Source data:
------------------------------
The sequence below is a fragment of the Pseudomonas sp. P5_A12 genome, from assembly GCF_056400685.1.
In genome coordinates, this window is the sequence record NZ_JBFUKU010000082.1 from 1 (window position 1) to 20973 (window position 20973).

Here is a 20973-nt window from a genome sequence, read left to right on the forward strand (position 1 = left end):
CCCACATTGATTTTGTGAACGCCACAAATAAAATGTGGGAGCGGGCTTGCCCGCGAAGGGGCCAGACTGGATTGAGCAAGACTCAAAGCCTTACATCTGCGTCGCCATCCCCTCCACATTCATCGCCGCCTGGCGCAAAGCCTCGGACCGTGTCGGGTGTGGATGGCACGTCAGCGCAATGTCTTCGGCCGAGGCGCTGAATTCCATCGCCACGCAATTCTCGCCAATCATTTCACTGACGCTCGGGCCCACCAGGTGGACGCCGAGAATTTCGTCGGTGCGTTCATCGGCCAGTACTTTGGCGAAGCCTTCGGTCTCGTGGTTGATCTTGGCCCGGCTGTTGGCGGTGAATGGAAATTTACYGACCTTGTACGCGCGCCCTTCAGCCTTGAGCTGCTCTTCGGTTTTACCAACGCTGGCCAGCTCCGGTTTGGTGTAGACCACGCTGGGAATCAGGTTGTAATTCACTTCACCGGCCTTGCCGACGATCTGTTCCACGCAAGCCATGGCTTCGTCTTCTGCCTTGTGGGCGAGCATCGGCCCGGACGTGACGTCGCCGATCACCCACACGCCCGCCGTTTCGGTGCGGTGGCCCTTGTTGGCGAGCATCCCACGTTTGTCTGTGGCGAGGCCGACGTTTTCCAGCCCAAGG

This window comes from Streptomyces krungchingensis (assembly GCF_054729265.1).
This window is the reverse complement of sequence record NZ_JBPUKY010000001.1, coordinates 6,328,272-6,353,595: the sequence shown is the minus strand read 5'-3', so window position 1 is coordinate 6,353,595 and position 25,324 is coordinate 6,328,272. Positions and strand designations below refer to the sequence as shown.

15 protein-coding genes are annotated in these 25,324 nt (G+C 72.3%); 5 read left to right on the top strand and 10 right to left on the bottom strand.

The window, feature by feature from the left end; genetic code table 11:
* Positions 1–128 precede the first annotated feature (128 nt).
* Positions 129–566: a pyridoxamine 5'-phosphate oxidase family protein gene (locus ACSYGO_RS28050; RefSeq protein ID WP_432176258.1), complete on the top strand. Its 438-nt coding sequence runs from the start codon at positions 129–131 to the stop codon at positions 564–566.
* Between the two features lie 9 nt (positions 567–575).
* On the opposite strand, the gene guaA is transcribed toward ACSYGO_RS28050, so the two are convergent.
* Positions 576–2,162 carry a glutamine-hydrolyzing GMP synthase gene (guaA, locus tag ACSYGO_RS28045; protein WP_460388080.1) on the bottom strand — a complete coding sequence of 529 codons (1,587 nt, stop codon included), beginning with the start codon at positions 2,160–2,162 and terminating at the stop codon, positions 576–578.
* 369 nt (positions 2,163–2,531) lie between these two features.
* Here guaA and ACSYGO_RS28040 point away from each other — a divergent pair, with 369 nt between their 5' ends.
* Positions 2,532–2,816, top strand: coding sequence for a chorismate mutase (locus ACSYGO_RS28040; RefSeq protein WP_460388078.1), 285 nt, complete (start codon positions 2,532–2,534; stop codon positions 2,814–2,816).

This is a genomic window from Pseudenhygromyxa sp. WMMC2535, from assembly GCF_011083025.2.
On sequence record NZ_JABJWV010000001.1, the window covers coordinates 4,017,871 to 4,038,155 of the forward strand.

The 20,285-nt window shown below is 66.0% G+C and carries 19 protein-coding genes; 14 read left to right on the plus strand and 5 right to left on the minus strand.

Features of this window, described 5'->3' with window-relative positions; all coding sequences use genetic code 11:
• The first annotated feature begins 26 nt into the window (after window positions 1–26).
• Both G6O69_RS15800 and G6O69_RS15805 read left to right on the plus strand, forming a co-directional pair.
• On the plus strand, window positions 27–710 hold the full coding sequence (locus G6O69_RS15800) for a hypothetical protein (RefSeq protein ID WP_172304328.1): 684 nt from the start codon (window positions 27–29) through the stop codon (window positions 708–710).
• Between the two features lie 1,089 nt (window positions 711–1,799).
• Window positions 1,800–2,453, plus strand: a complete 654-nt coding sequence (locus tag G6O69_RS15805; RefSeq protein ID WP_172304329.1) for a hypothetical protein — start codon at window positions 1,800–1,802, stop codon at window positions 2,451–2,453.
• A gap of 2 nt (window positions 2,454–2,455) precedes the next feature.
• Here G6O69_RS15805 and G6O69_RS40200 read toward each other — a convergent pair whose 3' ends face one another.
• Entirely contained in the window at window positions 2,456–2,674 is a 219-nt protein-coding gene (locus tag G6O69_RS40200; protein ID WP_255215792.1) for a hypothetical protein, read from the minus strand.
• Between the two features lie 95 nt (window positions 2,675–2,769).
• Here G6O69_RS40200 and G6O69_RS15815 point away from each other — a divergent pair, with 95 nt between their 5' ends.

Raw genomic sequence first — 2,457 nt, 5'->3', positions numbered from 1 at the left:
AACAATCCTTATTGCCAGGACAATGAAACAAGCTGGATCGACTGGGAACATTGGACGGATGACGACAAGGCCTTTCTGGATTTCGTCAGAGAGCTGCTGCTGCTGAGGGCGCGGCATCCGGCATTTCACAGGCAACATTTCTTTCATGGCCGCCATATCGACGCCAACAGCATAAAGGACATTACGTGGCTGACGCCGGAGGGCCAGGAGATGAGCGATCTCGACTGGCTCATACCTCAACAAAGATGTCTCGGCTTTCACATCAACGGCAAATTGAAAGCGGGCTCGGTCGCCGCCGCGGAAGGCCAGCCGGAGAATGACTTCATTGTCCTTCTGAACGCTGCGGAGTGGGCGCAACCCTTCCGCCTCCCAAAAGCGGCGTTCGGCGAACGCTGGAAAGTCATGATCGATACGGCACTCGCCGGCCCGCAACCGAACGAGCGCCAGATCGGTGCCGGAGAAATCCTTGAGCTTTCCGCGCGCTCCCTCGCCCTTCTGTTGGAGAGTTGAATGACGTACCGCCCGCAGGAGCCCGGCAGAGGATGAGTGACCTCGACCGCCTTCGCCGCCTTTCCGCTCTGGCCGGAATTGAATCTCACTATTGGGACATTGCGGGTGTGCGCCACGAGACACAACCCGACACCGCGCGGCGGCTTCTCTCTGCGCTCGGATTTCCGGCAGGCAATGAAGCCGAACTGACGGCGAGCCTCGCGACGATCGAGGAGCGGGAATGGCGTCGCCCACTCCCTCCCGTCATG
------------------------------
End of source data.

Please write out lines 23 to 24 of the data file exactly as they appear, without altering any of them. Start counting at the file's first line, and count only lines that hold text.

• On the plus strand, window positions 27–710 hold the full coding sequence (locus G6O69_RS15800) for a hypothetical protein (RefSeq protein ID WP_172304328.1): 684 nt from the start codon (window positions 27–29) through the stop codon (window positions 708–710).
• Between the two features lie 1,089 nt (window positions 711–1,799).